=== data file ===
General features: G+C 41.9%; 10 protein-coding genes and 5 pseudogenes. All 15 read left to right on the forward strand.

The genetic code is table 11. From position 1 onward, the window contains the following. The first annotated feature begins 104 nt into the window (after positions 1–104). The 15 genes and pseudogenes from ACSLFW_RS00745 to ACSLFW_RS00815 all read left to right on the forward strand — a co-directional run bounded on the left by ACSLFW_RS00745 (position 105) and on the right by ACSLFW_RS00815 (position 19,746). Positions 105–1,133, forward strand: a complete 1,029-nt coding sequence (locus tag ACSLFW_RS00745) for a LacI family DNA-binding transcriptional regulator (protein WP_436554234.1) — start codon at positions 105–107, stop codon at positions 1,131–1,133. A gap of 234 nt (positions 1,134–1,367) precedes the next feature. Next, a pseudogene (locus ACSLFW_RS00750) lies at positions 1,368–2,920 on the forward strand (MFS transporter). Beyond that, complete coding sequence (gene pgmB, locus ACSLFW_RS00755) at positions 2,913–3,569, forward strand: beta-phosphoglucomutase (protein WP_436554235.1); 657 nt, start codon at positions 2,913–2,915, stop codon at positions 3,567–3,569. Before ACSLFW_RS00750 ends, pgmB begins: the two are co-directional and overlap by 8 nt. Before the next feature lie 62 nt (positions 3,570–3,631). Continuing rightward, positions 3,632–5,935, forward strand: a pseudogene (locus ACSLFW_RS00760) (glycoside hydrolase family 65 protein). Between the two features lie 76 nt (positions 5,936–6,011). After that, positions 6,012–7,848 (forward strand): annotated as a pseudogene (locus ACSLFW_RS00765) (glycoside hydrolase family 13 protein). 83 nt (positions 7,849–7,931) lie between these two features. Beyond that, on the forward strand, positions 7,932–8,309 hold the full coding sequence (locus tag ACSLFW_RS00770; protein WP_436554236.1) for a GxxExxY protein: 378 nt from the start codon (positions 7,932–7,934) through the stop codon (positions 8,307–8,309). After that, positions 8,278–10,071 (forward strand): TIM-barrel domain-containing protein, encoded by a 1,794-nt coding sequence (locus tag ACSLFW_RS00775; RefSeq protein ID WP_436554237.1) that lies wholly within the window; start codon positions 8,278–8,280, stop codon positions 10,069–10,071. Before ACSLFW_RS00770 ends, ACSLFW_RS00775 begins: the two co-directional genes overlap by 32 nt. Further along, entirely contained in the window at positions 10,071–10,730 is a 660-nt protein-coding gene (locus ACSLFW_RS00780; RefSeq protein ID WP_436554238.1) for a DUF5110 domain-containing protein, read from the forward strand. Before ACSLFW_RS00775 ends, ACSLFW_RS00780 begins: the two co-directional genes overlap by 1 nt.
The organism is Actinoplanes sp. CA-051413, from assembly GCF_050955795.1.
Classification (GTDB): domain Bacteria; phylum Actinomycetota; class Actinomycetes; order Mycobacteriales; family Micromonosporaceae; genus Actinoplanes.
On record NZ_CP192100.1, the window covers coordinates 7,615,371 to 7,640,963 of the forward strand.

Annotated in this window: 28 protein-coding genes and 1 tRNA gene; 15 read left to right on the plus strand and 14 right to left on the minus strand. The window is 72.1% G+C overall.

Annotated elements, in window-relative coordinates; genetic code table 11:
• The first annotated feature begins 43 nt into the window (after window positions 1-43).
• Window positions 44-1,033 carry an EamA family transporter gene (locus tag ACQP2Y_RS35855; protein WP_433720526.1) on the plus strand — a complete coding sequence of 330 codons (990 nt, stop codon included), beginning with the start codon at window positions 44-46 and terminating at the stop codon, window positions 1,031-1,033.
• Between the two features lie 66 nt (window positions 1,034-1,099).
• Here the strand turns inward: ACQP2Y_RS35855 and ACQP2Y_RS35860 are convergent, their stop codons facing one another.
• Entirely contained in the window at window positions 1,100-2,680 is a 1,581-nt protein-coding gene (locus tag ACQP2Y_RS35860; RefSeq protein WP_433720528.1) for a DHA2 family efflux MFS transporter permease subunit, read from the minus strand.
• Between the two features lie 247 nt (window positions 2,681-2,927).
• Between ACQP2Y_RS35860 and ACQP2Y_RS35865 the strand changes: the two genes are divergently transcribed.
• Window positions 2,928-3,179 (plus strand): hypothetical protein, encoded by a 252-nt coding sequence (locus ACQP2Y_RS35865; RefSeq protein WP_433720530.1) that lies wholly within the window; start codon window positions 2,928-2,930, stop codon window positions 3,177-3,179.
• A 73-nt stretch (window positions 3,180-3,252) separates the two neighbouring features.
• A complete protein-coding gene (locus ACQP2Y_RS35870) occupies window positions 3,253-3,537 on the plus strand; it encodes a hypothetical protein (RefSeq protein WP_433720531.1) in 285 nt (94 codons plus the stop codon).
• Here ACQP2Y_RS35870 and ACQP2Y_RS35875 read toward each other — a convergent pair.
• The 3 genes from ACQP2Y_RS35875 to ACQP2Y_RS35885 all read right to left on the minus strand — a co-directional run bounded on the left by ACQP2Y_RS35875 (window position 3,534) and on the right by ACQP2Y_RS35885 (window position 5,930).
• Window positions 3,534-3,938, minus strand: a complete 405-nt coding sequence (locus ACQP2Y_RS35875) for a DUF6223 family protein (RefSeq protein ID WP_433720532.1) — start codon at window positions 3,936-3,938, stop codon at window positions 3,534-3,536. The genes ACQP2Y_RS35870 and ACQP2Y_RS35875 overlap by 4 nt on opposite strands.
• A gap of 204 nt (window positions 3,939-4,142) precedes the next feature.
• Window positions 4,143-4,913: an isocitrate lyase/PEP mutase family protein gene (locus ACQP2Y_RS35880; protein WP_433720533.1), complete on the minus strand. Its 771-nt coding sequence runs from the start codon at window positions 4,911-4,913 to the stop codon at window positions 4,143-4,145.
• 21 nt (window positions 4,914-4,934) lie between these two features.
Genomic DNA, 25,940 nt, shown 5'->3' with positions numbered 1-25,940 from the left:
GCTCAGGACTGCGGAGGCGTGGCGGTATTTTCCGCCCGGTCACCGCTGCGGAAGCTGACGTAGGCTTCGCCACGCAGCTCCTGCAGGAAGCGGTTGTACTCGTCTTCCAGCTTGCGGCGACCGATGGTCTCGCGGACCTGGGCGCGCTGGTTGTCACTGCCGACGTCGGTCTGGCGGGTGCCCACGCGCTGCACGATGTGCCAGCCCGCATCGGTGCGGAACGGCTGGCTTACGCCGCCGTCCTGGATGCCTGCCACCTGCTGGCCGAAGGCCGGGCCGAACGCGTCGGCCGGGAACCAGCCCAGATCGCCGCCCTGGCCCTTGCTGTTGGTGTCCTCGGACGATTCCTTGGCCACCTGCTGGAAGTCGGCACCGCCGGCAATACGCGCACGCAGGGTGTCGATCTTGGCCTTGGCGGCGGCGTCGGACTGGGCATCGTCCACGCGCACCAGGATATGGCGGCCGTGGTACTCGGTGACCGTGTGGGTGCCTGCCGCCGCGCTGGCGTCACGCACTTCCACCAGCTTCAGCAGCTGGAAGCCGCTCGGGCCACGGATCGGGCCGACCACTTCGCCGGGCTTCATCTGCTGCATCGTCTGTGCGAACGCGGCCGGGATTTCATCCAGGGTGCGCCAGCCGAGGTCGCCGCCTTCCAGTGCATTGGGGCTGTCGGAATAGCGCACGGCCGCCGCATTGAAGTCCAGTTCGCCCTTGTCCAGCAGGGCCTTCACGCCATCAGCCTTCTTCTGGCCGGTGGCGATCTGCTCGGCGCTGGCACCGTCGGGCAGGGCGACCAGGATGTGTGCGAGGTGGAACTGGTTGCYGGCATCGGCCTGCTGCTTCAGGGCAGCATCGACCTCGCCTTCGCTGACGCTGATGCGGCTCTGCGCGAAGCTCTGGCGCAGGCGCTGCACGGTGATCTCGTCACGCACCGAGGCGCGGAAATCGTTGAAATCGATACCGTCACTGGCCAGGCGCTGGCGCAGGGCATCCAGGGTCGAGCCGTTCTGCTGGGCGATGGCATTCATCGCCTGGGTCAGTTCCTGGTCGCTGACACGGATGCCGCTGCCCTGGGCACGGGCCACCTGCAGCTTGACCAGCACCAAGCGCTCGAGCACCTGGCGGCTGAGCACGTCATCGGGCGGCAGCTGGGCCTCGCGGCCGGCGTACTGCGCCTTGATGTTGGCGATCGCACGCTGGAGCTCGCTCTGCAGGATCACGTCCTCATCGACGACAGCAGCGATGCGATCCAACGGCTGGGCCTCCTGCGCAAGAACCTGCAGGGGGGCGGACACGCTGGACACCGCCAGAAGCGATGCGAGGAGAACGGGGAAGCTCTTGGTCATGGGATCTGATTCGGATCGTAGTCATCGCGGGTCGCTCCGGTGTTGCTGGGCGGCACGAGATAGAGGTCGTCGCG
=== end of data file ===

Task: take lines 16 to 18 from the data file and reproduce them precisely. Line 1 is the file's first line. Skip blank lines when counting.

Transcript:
• A 73-nt stretch (window positions 3,180-3,252) separates the two neighbouring features.
• A complete protein-coding gene (locus ACQP2Y_RS35870) occupies window positions 3,253-3,537 on the plus strand; it encodes a hypothetical protein (RefSeq protein WP_433720531.1) in 285 nt (94 codons plus the stop codon).
• Here ACQP2Y_RS35870 and ACQP2Y_RS35875 read toward each other — a convergent pair.